Smartphones and tablets have only become ubiquitous in the last decade, but now, most of us can’t imagine life without them.
They’ve changed the way we communicate, access information, and learn. They can even change the way we engage with subjects we think we have trouble learning — like math. Happily, there are a now multitude of apps that make numbers fun for all ages, and provide the help we need when we’re stuck. Here are a few suggestions for young and old:
(iTunes — $1.99)
Preschoolers and kindergarteners can practice their counting and nurture their inner entomologist with this graphic game, which has players figure out how many aphids it takes to satisfy a caterpillar. As players progress through different levels, they earn butterflies they can then admire in their own gallery. Not only is it a counting game, it’s a way for kids to appreciate nature.
(iTunes and Android — $2.99)
Kids in kindergarten through 3rd grade can practice telling time, addition, subtraction, fractions, and shapes while maneuvering a marble through a maze. As the virtual version of the heavy, wooden version parents used to play, this activity ups the ante by having players answer questions as they attempt to manipulate the marble. And this game doesn’t end when the marble flies out of the maze and rolls under some furniture. (Or gets eaten by the dog).
(iTunes — $2.99)
Elementary school kids can practice their times tables with various games, and users can upload a photo of themselves so that their avatar looks exactly like them. Math gets personal — though there’s no reason kids can’t upload any picture they want, so if the dog wants to tackle the 12 times tables, who’s to stop him?
(iTunes — $0.99)
Kids six and up build rocket ships, then keep them flying by doing math problems that test their ability to handle finances, recognize shapes, and do multiplication. And as they do them correctly, they earn medals and virtual cash for their efforts. Because going into space will never be inexpensive.
Math vs. Zombies
Only math can stop the zombie apocalypse! Kids have to go through at least eight levels to defeat the undead, and the only way to do so is to solve the problem above a zombie’s head. Problems involve addition, subtraction and multiplication, and users are rewarded for using their braaains, particularly if they get through all 24 levels.
(iOS — Prices Vary)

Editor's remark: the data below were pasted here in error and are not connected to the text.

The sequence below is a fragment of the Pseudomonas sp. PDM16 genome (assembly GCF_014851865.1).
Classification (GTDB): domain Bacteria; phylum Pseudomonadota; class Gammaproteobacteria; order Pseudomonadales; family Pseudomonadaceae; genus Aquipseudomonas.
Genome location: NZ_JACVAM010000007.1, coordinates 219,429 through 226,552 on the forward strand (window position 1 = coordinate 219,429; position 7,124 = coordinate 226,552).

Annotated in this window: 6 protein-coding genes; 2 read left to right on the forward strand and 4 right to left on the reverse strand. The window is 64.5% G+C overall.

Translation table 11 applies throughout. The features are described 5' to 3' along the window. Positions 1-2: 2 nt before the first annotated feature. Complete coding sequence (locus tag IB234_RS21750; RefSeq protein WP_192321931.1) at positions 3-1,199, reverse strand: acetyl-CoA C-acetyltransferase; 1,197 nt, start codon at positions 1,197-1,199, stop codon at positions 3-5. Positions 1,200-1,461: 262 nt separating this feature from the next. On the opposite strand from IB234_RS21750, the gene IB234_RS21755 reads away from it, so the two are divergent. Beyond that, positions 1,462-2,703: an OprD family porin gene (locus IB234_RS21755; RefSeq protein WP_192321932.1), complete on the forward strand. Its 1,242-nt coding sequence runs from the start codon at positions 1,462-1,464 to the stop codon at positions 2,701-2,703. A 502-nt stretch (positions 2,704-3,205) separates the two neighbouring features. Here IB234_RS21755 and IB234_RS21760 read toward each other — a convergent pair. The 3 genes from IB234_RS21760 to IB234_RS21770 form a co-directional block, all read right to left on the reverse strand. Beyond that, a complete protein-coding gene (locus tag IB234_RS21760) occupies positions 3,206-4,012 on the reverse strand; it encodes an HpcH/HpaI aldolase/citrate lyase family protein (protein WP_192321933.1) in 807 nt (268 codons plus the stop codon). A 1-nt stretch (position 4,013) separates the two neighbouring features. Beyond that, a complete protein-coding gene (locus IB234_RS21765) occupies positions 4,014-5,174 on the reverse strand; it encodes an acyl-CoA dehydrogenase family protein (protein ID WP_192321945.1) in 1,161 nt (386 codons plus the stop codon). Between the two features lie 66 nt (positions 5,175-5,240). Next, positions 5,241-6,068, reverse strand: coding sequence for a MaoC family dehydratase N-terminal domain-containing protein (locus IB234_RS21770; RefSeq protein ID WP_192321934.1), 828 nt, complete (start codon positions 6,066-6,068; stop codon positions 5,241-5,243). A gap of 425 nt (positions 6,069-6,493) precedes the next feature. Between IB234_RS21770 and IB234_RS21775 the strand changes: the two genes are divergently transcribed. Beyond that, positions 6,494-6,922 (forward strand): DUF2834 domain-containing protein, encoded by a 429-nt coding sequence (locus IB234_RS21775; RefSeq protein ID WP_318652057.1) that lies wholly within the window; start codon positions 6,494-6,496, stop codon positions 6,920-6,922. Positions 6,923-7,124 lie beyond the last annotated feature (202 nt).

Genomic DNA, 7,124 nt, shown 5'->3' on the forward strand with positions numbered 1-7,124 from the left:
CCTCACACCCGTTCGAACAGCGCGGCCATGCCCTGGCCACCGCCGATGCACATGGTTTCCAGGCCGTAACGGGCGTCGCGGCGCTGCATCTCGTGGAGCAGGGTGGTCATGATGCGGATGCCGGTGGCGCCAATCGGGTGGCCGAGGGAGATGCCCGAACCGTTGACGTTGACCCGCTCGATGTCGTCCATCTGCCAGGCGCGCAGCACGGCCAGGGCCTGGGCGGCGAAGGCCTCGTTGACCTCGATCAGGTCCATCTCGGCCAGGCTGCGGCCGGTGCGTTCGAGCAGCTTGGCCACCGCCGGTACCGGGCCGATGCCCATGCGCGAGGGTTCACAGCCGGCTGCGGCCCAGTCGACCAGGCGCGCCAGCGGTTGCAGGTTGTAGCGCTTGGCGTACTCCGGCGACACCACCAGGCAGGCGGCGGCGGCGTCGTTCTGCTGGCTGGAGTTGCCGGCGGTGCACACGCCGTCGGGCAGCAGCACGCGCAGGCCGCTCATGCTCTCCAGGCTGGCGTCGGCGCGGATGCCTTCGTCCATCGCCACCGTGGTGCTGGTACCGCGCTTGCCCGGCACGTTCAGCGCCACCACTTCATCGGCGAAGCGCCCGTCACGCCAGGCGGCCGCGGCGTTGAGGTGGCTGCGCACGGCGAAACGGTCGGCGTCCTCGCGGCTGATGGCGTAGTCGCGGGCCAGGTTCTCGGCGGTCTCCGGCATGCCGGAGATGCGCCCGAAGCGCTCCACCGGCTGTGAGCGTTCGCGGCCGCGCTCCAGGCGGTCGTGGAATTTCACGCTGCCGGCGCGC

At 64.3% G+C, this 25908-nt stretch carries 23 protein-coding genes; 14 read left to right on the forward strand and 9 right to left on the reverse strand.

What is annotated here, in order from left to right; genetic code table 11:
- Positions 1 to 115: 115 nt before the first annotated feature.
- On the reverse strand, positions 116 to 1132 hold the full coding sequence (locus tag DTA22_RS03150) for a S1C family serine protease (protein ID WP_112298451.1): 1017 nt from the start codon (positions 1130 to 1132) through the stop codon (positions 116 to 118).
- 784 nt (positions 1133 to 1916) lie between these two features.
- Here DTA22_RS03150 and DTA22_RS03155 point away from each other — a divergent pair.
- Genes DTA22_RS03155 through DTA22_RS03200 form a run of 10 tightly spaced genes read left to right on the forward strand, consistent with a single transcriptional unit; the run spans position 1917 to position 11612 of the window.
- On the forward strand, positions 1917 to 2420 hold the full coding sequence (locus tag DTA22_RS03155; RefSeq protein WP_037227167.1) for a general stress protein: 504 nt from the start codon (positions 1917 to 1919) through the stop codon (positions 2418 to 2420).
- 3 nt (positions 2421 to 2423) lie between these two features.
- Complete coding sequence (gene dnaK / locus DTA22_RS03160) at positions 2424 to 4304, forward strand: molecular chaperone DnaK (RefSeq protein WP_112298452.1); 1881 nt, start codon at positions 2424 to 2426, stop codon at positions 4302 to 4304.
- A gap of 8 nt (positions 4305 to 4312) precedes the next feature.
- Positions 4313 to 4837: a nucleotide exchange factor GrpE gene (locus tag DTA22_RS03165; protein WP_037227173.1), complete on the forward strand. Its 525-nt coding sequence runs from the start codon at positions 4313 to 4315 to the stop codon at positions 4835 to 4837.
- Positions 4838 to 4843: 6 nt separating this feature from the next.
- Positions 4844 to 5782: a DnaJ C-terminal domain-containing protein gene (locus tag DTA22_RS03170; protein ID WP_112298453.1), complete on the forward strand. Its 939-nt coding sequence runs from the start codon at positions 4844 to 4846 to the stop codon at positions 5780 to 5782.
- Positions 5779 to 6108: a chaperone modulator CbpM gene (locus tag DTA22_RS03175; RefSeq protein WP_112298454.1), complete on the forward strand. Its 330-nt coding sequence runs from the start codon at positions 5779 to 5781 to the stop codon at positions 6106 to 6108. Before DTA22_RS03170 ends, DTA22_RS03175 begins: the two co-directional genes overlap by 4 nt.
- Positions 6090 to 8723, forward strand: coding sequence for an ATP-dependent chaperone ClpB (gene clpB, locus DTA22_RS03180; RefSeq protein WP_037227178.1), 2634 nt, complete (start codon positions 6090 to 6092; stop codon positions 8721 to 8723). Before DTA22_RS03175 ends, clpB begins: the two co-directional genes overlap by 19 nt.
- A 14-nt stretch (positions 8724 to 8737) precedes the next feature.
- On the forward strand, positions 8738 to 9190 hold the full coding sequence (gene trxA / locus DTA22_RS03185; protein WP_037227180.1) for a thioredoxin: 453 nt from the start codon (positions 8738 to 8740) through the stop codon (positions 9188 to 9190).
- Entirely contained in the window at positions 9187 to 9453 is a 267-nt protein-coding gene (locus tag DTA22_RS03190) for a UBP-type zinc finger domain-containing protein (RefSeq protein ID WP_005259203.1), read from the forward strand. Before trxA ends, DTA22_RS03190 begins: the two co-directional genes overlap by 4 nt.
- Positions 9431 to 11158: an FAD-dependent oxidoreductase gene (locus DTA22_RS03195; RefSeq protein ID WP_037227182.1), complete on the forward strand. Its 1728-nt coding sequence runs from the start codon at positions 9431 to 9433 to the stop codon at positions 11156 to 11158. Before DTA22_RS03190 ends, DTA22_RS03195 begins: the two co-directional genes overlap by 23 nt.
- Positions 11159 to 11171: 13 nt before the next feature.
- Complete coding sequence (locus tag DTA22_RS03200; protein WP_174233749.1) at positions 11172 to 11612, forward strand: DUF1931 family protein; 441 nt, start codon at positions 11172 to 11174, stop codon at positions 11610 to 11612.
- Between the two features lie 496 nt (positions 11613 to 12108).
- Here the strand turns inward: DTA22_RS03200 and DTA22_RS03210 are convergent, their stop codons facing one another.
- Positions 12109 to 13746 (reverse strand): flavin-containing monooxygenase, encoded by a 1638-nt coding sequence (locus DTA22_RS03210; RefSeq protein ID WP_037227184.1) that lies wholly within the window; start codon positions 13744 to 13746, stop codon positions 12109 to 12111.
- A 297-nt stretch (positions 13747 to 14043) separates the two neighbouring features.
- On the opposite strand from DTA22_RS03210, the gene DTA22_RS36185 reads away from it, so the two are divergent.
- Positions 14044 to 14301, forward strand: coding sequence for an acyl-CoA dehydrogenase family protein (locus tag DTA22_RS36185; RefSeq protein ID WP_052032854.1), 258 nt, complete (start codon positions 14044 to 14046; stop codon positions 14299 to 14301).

Math Snacks, a collection of games, short animated films, and apps developed at New Mexico State University, offers a variety of math learning materials. Choose from Pearl Diver, Ratio Rumble, and several videos to learn about number lines, fractions, ratios, and proportions.
(iOs and Android, Free)
Kids in grades six through eight can practice math and language arts on the same app. Math exercises align with Common Core standards and cover a range of concepts, including fractions, integers, decimals, percentages, and square roots. A calculator and “blackboard” are included, so learners never have to leave the app to work out problems.
The concept of this game may be familiar to those who already play the letter-based tile game. But instead of words, players can choose from a selection of game boards to formulate equations. You can practice math problems and chat with your friends at the same time. But if your friends are afraid of your math skills, you also have the option to be paired with a random opponent.
(iTunes, Android, Kindle Fire, and Windows — $2.99)
The ultimate problem solving website helps whether you’re stuck on simple arithmetic or a complex calculus equation. It also explains concepts and defines math terms. Users simply input the problem they’re trying to solve, and the likelihood that they’ll stump the site is slim to none. Granted, trying to stump the site can also be pretty fun.
(Android — $4.99)
Graphing on paper can be a pain, but with this app, you can get a visual on anything from the absolute value of x to sin y, without sharpening a single pencil or setting up any x and y value charts. You just input the equation, and done. Never wonder what an infinite limit looks like again.
(Android — $1.99)
Another option for when you’re stuck on a homework problem. This app gives you a step-by-step explanation for everything from basic math to vector algebra. Unfortunately, it doesn’t help with word problems.
(iTunes and Android, Prices Vary)
Sometimes, all the videos, games and interactive problem sets in the world can’t replace the personal touch, and that’s where MathCrunch comes in. The app gives you access to tutoring 24/7, in everything from algebra to calculus, with an actual person. All you do is take a picture of your assignment and send it to them. Your tutor will go through it with you, and hopefully help get the clarity you need.